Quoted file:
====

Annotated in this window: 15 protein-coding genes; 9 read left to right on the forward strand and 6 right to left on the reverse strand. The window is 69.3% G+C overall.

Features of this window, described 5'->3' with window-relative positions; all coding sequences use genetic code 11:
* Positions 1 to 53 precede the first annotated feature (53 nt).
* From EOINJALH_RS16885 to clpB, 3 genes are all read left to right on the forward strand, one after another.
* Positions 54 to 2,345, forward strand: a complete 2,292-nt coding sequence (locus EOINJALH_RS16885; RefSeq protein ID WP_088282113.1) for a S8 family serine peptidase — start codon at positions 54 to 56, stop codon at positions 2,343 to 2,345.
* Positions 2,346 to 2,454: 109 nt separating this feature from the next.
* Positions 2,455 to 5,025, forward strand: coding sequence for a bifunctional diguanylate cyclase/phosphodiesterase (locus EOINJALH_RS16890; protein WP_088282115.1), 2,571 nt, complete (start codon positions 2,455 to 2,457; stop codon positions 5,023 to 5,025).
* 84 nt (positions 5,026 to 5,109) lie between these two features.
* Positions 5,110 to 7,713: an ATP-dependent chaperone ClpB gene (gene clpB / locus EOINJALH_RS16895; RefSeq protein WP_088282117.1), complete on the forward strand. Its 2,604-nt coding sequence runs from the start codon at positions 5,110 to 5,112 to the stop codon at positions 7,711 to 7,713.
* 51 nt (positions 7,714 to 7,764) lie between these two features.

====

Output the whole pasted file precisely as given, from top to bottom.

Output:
Annotated in this window: 15 protein-coding genes; 9 read left to right on the forward strand and 6 right to left on the reverse strand. The window is 69.3% G+C overall.

Features of this window, described 5'->3' with window-relative positions; all coding sequences use genetic code 11:
* Positions 1 to 53 precede the first annotated feature (53 nt).
* From EOINJALH_RS16885 to clpB, 3 genes are all read left to right on the forward strand, one after another.
* Positions 54 to 2,345, forward strand: a complete 2,292-nt coding sequence (locus EOINJALH_RS16885; RefSeq protein ID WP_088282113.1) for a S8 family serine peptidase — start codon at positions 54 to 56, stop codon at positions 2,343 to 2,345.
* Positions 2,346 to 2,454: 109 nt separating this feature from the next.
* Positions 2,455 to 5,025, forward strand: coding sequence for a bifunctional diguanylate cyclase/phosphodiesterase (locus EOINJALH_RS16890; protein WP_088282115.1), 2,571 nt, complete (start codon positions 2,455 to 2,457; stop codon positions 5,023 to 5,025).
* 84 nt (positions 5,026 to 5,109) lie between these two features.
* Positions 5,110 to 7,713: an ATP-dependent chaperone ClpB gene (gene clpB / locus EOINJALH_RS16895; RefSeq protein WP_088282117.1), complete on the forward strand. Its 2,604-nt coding sequence runs from the start codon at positions 5,110 to 5,112 to the stop codon at positions 7,711 to 7,713.
* 51 nt (positions 7,714 to 7,764) lie between these two features.